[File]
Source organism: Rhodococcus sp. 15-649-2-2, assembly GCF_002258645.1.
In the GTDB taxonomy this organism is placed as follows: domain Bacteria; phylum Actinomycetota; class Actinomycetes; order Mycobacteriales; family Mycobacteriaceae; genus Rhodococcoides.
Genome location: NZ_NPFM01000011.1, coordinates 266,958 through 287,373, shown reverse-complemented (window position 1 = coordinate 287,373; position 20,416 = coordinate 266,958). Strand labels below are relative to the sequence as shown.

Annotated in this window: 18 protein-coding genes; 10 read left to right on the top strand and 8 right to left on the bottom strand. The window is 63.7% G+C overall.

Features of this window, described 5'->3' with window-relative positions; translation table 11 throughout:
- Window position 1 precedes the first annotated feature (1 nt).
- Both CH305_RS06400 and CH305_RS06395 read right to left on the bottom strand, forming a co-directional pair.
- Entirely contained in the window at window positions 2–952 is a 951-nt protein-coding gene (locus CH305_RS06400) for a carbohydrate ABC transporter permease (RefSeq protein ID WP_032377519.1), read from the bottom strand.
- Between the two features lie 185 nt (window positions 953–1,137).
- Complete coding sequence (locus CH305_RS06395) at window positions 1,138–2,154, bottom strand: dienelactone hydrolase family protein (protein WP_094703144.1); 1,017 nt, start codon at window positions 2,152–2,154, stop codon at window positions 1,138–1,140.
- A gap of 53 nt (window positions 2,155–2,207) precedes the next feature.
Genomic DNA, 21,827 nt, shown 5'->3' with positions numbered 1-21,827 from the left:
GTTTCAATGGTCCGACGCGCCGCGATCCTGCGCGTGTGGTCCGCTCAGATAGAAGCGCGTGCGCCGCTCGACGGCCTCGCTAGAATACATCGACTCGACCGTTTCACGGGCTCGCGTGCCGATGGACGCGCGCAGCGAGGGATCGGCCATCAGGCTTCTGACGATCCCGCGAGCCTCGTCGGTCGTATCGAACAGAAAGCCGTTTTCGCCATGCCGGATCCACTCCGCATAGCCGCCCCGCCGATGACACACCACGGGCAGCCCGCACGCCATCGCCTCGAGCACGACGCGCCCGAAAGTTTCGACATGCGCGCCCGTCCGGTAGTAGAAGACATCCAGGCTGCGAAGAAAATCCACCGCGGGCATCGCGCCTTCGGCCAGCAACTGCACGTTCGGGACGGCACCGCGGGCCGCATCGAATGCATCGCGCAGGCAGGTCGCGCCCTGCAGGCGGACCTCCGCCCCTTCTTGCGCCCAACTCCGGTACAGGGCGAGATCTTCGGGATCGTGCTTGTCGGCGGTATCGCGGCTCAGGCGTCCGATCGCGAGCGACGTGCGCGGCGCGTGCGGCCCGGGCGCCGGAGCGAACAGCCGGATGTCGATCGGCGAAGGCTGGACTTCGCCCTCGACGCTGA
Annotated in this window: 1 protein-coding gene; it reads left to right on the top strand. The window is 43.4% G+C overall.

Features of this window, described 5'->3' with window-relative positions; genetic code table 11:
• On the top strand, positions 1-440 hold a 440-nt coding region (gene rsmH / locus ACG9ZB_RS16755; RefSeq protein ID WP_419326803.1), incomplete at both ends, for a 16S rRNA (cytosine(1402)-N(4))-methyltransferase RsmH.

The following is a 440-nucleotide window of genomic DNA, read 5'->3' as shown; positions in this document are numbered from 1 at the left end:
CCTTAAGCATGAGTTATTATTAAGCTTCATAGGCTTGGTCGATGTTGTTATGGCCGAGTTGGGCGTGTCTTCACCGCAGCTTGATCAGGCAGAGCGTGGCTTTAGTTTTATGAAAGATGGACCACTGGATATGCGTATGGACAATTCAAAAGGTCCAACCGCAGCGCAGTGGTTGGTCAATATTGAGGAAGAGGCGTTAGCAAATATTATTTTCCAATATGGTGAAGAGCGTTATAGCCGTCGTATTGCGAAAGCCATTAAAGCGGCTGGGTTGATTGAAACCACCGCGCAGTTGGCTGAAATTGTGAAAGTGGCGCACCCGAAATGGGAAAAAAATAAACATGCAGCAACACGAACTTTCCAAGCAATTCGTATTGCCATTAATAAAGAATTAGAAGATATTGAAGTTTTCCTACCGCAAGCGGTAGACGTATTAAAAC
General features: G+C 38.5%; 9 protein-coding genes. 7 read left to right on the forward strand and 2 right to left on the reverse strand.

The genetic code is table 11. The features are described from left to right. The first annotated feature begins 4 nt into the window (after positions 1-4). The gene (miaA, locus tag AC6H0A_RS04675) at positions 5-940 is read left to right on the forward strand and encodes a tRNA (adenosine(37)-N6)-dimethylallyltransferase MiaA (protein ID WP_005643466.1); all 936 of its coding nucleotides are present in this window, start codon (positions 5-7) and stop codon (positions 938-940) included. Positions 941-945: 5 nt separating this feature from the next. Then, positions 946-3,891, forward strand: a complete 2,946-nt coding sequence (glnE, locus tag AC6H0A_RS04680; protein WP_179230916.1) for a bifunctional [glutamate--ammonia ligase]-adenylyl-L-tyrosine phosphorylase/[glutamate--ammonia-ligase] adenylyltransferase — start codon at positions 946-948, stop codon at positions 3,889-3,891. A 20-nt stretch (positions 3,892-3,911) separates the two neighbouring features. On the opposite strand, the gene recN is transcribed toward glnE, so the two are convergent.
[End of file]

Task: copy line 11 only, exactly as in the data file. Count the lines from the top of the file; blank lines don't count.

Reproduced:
- A gap of 53 nt (window positions 2,155–2,207) precedes the next feature.